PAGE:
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Sun Herald Ouch funny, very very funny!
Tags: australia      commercial      sun  herald  ouch 
Added: 28th December 2008
Views: 1202
Rating:
Posted By: Teresa
First Issue Beauty Parade Beauty Parade was the first of Robert Harrison's series of girlie magazines, published in October 1941. At the time Harrison was working for Martin Quigley, the publisher of "Motion Picture Daily" and "Motion Picture Herald", the story goes that Harrison used to paste together Beauty Parade single handedly in the office after the rest of the staff had gone home. Compared to his later titles, Beauty Parade was alot tamer, although it still featured one of main characteristics of all his magazines, the photostory.
Tags: beauty  parade  magazine 
Added: 27th August 2007
Views: 2102
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Posted By: sneakysnake
Rosie the Riveter Here are some great photos from the Library of Congress. I first heard about this when I was a kid, from my mom, who worked as a riveter for an aircraft plant during WWII. Rosie was an actual person, a riveter from Kentucky who represented the six million women who worked in the manufacturing plants that produced munitions and material during World War II. These women took the places of the male workers who were absent fighting in the Pacific and European theaters. The character is now considered a feminist icon in the US, and a herald of women's economic power to come. Rosie and her slogan were featured on posters, magazines, and more. These hard working women were paid a whopping $31.21 a week compared to men who brought home $54.65. Now....over 60 years later we're still fighting for equal pay!
Tags: rosie  the  riveter 
Added: 22nd January 2008
Views: 2301
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Posted By: Naomi
Boston Marathon Cheater Rosie Ruiz On April 21, 1980 unheralded Rosie Ruiz was the first woman to cross the finish line in the prestigious Boston Marathon. Her apparent victory in record time was immediately suspicious. First, everyone assumed Jacqueline Gareau was the leading female. Nobody saw Gareau lose the lead in the race at anytime after the eighth mile. Furthermore, Ruiz's running shoes were barely scuffed and she was hardly perspiring in the unseasonably warm weather. Two Harvard University students signed affidavits stating they saw Ruiz illegally enter the course just a few hundred yards from the finish line. Ruiz denied the accusations and maintained she had run unnoticed among a pack of male runners. Few people believed her story and she was subsequently disqualified after an investigation. To this day Ruiz has stubbornly refused to return her winner's medal, so Gareau was given a larger medal. Twenty five years later Gareau was ceremoniously allowed to break the tape--a thrill that Ruiz deprived her from experiencing in 1980. Ruiz had qualified to run in Boston by finishing the 1979 New York City Marathon with a decent time, but investigators discovered she had cheated there too. (She left the course after a few hundred yards, took a subway train to an area near the finish line, illegally re-entered the race and finished 26th.) Ruiz promised to prove her innocence by winning the 1980 New York City Marathon. She never showed up.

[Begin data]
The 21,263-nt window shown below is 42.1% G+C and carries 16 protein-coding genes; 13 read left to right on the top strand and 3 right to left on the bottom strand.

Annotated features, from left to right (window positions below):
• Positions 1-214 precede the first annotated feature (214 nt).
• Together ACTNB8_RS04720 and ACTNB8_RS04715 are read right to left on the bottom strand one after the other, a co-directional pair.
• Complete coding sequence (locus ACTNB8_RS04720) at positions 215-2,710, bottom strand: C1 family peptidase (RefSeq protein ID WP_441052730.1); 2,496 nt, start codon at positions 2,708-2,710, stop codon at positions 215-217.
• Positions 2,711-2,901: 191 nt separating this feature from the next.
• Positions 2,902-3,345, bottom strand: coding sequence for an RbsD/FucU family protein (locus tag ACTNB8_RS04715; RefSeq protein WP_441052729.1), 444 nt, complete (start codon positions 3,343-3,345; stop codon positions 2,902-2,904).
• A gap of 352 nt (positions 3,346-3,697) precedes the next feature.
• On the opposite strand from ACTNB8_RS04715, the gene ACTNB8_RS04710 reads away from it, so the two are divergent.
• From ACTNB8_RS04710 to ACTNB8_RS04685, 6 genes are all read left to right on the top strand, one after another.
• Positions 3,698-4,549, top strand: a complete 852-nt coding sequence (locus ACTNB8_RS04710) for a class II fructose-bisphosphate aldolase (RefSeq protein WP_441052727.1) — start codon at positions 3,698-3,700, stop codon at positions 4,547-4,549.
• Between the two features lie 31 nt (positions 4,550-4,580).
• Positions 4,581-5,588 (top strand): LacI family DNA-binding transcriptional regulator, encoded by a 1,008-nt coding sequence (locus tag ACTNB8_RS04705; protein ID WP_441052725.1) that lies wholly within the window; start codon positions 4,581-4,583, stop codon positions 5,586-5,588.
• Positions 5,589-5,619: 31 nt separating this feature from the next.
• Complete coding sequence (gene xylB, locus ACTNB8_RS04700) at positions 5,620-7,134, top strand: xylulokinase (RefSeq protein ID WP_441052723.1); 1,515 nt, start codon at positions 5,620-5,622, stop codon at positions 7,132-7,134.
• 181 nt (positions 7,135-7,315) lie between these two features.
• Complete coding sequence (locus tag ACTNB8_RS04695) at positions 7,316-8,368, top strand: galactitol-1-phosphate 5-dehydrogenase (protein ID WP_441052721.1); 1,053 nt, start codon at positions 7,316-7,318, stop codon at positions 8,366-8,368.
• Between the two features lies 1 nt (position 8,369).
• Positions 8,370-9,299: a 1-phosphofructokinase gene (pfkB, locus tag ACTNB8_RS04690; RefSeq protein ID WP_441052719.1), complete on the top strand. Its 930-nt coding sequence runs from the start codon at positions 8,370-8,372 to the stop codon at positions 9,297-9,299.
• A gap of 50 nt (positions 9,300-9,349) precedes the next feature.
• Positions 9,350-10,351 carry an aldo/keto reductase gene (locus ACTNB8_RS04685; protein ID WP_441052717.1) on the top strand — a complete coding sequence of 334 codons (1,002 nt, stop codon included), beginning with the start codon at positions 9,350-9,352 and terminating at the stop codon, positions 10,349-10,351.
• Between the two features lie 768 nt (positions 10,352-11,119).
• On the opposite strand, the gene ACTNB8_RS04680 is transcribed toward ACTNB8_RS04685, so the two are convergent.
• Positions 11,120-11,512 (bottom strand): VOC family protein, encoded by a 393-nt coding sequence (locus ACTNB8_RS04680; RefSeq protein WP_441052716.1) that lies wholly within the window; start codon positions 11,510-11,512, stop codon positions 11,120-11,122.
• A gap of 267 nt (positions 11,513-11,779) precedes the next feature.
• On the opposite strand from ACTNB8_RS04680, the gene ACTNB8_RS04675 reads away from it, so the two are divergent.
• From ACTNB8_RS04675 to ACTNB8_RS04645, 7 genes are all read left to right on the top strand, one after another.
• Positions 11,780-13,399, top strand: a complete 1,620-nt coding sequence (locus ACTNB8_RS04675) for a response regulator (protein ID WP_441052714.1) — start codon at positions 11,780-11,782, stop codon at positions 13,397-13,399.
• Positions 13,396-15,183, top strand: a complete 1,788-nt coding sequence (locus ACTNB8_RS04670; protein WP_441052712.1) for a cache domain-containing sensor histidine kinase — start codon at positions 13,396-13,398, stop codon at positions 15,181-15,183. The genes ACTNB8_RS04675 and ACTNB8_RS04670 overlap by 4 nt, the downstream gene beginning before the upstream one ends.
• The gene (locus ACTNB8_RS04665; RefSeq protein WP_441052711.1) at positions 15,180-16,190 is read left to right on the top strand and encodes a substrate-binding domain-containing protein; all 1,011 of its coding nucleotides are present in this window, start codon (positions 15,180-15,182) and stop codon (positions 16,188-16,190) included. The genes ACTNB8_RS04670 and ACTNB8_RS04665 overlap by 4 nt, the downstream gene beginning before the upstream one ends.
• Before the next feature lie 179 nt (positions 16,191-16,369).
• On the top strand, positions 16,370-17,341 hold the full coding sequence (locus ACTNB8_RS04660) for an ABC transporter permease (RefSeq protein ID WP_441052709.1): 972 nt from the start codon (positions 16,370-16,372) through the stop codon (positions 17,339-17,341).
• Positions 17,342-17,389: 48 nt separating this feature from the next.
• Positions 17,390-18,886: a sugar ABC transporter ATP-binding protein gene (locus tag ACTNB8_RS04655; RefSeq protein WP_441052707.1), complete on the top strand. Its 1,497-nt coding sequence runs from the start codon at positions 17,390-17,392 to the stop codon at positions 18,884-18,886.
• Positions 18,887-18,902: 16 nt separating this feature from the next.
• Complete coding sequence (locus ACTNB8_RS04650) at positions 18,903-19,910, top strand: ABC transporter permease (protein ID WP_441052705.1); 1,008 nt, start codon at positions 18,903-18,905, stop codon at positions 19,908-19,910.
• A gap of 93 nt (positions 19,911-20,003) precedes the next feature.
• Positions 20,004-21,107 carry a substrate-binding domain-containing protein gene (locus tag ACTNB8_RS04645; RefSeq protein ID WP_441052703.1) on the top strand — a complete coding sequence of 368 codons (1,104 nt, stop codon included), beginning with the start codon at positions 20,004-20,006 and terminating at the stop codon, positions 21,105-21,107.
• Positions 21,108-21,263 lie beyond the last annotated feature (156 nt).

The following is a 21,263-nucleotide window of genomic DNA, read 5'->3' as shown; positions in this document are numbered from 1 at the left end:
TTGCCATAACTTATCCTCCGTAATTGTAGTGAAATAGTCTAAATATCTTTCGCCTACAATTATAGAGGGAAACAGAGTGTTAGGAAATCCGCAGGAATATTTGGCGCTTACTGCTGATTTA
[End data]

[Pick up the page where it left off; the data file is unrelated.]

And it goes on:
Tags: Rosie  Ruiz  cheater  Boston  Marathon 
Added: 30th November 2007
Views: 4402
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Posted By: Lava1964
Olivia Newton John   Hark The Herald Angels Sing Tags: Olivia  Newton  John      Hark  The  Herald  Angels  Sing 
Added: 25th December 2007
Views: 1279
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Posted By: Old Fart